House Speaker Nancy Pelosi named seven Democratic lawmakers Wednesday to present the case for the impeachment of President Donald Trump at his trial in the Senate, choosing a group that includes veteran House chairmen and more junior members with legal or national security backgrounds.

Intelligence Chairman Adam Schiff was picked by Pelosi to lead the team of House managers who will argue that the evidence collected during the months-long impeachment inquiry justifies the Senate removing Trump from office for abusing his power and obstructing Congress.

Others named by Pelosi are: Judiciary Chairman Jerrold Nadler of New York, Zoe Lofgren of California, Hakeem Jeffries of New York, Val Demings of Florida, Jason Crow of Colorado and Sylvia Garcia of Texas.

“There is an overwhelming case, beyond any reasonable doubt, that the president betrayed the country,” Nadler said as he joined Pelosi and the other managers for a news conference at the Capitol.

The House is set to vote later Wednesday to formally designate the managers and transmit the two articles of impeachment to the Senate for a trial that could last past Trump’s State of the Union address scheduled for Feb. 4.

Pelosi, Schiff and Nadler said Democrats will continue to fight for the introduction of new witnesses and evidence at the trial. Senate Majority Leader Mitch McConnell has sought to engineer a swift proceeding that would quickly acquit the president. However at least four Republican senators have said publicly that they want a chance to consider calling witnesses or viewing new evidence.

That decision, made on a simple majority vote, won’t come until after the House managers and Trump’s defense team have presented their cases and answered questions from senators.

“The Senate is on trial as well as the president,” Nadler said.

As Pelosi’s news conference was underway, Trump taunted Democrats on Twitter.

Pelosi has come under fierce criticism from Trump and Republicans for delaying transmitting the articles of impeachment to the Senate. Since the Democratic majority in the House voted to impeach Trump last month, former Trump National Security Advisor John Bolton has offered to testify to the Senate under subpoenaed. His lawyer has said previously that Bolton has information that wasn’t part of evidence gathered during the impeachment inquiry.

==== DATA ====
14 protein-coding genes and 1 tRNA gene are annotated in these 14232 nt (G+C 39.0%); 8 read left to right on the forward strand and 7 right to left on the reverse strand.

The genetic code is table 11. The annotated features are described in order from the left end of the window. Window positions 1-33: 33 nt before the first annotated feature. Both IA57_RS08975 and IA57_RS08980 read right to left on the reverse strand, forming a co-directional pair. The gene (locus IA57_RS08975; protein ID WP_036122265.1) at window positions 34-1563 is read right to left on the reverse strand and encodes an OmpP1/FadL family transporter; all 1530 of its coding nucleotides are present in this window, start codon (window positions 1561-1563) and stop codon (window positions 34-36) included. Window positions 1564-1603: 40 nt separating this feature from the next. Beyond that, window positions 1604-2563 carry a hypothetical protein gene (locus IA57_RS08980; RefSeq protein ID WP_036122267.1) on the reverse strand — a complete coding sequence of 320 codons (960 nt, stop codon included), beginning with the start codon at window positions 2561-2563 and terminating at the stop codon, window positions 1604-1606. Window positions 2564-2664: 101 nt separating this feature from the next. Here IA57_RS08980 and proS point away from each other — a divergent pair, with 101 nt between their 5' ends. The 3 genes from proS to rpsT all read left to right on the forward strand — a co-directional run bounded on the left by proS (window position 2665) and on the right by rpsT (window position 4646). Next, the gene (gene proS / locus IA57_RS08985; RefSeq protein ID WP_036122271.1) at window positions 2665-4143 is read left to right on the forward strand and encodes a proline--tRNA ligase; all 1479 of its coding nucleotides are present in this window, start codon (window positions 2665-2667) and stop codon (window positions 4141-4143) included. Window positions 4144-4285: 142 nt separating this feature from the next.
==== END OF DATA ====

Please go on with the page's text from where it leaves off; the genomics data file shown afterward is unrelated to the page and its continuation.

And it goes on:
In addition, House impeachment investigators on Tuesday sent phone records and other new evidence obtained from a lawyer for Rudy Giuliani associate Lev Parnas to the Judiciary Committee as potential additional material in the Senate impeachment trial against Trump.

The House managers are expected to quickly begin strategy sessions, setting out assignments to individual members and preparing documents and legal briefs.

Once the House votes, the articles of impeachment will be ceremonially delivered later Wednesday in a scheduled procession across the Capitol to the Secretary of the Senate, formally triggering the Senate proceedings.

Clinton Impeachment

There were 13 House managers picked by Republicans in the 1999 impeachment case against against then-President Bill Clinton. Two of those former managers said in interviews they felt the pressure of having the entire nation watching them.

“Be prepared and try not to screw it up,” said Representative Steve Chabot of Ohio, who is still on the Judiciary Committee. He said one of the things that a manager is always conscious of is that “a lot of people back home, as well as the nation, are watching.”

Former Representative Bill McCollum of Floria, in a separate interview, said it’s a serious matter and his advice to the managers is they must “purport yourself accordingly. Do your very best job.”

The two men, both lawyers, said preparation for the Senate trial began almost immediately for the House managers under then-Judiciary Chairman Henry Hyde of Illinois who divided the workload.

Chabot said one of his assignments was to study the history of perjury. One of McCollum’s assignments was to initially prepare the witness testimony for the Senate trial, though actual testimony ultimately did not occur.

His second role was helping to tie the proof of the case together in a summary presentation, and he contributed in delivering what amounted some of the closing arguments of the case.

Chabot said that while this role was one of the most “notable” points of his congressional career, “impeachments in general are low points for our country.”

--With assistance from Erik Wasson.